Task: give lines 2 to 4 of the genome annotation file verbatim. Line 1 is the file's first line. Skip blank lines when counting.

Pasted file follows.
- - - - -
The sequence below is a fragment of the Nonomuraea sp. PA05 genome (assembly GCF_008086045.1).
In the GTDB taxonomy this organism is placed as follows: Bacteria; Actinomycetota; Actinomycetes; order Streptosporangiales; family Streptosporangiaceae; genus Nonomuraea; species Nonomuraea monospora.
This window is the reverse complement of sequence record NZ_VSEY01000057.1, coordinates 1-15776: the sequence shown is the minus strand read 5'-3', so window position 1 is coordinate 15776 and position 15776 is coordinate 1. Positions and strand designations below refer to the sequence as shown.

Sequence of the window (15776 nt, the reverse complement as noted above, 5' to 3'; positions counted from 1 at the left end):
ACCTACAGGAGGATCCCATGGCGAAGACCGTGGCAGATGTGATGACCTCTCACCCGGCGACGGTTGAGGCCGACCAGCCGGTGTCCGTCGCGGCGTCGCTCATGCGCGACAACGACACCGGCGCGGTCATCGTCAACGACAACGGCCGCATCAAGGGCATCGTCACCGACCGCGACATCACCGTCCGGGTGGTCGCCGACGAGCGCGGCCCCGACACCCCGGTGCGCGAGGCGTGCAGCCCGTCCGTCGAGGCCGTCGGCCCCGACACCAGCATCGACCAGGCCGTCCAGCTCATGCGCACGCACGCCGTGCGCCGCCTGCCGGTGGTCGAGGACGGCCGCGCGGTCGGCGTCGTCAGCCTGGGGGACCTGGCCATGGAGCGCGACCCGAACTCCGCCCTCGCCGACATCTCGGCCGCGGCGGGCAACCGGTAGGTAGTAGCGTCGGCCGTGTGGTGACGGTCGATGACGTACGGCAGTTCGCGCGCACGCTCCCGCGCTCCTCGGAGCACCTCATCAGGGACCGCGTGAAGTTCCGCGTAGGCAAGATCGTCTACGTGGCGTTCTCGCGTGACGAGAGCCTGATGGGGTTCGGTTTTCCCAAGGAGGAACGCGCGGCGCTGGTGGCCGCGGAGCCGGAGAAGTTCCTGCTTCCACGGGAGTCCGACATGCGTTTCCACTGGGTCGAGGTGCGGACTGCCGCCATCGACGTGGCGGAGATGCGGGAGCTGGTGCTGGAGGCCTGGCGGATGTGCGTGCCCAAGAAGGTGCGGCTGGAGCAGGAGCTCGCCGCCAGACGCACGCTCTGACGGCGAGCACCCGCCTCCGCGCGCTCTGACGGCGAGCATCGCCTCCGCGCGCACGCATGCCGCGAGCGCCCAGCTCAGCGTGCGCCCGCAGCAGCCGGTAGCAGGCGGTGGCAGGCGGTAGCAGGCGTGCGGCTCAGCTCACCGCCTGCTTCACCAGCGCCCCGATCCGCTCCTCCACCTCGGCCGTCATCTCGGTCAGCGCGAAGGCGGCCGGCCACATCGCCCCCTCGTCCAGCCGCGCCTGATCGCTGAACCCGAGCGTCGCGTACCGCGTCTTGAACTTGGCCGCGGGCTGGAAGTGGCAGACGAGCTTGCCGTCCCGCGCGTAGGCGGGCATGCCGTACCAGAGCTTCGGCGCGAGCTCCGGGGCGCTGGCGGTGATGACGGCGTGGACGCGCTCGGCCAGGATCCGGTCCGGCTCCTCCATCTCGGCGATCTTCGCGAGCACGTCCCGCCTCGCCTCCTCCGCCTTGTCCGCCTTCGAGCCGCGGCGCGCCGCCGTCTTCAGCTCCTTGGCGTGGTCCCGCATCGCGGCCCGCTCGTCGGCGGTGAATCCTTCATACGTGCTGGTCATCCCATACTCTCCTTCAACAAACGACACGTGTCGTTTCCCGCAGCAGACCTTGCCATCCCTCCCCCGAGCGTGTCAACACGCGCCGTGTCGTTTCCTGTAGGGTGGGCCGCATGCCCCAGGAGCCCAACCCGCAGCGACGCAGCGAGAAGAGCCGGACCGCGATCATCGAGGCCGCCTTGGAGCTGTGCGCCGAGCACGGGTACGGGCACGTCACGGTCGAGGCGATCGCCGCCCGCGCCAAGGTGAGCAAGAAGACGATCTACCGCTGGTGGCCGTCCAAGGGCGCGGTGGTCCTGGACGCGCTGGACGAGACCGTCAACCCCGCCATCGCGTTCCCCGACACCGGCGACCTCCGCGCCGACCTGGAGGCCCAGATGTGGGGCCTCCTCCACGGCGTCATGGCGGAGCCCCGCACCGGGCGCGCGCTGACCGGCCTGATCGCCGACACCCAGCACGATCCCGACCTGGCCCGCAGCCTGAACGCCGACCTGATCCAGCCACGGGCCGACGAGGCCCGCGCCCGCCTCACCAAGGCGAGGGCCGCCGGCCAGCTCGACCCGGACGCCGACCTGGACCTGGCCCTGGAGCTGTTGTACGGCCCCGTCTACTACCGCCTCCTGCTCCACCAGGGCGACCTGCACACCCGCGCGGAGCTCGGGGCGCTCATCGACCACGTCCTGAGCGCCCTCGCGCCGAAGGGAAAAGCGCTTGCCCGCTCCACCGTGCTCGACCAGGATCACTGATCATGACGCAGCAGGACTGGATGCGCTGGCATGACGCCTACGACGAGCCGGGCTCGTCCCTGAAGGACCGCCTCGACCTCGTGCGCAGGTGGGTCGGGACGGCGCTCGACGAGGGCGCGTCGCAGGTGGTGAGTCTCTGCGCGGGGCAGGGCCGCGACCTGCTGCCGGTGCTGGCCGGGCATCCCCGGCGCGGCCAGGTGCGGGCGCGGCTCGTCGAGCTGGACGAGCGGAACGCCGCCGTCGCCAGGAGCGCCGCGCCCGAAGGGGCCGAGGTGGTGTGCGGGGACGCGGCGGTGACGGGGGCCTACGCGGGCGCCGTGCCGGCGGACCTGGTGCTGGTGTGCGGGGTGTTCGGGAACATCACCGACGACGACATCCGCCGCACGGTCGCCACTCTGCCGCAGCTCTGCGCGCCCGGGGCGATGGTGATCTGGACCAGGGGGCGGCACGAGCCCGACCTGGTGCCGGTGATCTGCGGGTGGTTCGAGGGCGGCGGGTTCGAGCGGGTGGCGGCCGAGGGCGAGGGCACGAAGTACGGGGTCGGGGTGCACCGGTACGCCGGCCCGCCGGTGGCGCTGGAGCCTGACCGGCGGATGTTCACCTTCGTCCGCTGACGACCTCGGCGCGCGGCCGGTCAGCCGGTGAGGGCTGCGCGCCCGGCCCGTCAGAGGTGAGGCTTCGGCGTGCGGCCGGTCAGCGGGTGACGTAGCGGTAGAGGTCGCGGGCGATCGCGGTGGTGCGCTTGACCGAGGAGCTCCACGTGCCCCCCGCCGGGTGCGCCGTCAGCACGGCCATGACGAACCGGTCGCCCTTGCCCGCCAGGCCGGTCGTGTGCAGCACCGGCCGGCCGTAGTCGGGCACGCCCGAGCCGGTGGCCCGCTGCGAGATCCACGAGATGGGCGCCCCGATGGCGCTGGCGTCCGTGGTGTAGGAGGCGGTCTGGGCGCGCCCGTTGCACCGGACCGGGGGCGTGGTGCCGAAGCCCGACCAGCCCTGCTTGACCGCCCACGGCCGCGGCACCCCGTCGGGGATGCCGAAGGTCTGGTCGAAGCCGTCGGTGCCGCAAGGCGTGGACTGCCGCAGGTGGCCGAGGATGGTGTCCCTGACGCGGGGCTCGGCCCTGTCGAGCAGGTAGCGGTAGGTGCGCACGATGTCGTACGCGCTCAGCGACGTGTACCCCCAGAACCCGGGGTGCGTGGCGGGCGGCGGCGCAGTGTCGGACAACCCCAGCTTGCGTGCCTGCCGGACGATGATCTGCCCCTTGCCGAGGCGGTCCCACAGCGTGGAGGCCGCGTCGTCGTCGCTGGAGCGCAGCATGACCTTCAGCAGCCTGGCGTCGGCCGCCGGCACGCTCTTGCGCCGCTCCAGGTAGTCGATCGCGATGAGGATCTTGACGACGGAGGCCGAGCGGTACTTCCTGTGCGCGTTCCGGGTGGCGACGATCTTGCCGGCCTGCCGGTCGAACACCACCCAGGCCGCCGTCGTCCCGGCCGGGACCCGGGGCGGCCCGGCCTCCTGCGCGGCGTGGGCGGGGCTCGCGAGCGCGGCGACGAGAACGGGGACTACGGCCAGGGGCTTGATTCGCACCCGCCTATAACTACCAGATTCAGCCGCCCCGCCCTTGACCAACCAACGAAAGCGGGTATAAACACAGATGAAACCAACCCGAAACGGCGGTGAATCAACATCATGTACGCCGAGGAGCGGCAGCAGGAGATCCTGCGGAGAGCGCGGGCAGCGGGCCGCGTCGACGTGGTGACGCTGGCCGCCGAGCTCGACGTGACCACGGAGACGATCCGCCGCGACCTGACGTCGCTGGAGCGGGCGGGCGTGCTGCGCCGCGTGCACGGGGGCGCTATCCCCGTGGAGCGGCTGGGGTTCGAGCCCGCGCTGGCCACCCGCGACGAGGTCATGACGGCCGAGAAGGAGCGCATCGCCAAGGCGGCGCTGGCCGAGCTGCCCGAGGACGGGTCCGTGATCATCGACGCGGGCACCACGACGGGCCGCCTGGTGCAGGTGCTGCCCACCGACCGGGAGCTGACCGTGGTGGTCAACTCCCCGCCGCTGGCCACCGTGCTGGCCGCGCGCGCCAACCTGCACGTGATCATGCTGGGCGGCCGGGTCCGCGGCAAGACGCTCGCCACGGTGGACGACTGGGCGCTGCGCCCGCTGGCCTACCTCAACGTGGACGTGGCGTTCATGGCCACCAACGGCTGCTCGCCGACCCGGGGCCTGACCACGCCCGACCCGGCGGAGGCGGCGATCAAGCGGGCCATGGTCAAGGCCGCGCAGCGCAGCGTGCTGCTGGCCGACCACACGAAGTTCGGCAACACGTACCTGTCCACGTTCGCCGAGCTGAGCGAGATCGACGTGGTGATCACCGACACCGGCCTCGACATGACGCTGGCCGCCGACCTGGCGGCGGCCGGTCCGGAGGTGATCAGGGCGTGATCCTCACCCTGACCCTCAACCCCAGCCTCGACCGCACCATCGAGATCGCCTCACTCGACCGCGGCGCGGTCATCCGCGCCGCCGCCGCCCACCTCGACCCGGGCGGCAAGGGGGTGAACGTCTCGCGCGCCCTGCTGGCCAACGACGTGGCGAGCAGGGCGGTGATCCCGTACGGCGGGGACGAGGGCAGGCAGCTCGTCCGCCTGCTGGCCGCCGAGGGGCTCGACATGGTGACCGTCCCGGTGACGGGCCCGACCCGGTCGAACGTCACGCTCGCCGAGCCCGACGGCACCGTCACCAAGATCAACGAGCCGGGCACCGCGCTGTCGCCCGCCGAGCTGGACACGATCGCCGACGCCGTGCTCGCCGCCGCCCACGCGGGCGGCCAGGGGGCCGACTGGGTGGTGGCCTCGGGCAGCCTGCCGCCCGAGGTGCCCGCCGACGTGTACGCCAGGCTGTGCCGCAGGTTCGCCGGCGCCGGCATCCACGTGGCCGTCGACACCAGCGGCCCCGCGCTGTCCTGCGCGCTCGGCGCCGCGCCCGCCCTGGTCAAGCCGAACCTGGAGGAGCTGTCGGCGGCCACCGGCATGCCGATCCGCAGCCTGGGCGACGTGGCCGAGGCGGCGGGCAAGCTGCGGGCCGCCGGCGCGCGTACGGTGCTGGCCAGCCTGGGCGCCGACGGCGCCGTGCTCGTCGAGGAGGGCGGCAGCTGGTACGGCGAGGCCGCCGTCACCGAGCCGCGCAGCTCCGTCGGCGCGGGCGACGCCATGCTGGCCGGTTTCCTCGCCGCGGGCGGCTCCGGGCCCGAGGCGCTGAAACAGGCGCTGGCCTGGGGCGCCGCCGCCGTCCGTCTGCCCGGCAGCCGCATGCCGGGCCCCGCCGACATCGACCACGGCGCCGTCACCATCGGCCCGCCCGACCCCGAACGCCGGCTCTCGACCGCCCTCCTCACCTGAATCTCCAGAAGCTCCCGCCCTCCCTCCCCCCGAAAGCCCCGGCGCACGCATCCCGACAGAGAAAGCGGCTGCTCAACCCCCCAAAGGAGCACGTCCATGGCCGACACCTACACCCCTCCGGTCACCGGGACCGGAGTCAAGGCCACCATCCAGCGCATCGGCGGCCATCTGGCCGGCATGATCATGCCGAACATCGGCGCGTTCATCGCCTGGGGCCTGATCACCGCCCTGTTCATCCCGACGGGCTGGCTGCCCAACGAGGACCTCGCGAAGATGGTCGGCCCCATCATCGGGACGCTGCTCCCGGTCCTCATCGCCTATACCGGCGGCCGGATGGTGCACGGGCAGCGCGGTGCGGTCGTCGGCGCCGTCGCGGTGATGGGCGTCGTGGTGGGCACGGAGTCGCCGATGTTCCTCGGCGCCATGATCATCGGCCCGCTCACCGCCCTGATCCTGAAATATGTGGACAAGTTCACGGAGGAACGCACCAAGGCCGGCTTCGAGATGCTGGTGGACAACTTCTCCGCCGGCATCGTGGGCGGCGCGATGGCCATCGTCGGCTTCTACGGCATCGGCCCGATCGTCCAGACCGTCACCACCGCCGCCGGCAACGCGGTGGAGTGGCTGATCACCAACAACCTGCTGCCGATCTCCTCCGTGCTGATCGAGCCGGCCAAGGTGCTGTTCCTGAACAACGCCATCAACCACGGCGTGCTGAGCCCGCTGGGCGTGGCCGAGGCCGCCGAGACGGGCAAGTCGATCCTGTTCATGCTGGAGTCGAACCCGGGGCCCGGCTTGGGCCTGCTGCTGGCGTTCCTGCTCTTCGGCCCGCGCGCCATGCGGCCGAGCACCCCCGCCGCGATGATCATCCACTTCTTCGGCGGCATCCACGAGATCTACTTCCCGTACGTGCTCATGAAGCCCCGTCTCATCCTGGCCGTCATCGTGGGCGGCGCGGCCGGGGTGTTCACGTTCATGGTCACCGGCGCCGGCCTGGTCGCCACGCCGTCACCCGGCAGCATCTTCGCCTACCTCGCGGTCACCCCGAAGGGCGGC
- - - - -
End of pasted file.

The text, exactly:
In the GTDB taxonomy this organism is placed as follows: Bacteria; Actinomycetota; Actinomycetes; order Streptosporangiales; family Streptosporangiaceae; genus Nonomuraea; species Nonomuraea monospora.
This window is the reverse complement of sequence record NZ_VSEY01000057.1, coordinates 1-15776: the sequence shown is the minus strand read 5'-3', so window position 1 is coordinate 15776 and position 15776 is coordinate 1. Positions and strand designations below refer to the sequence as shown.

Sequence of the window (15776 nt, the reverse complement as noted above, 5' to 3'; positions counted from 1 at the left end):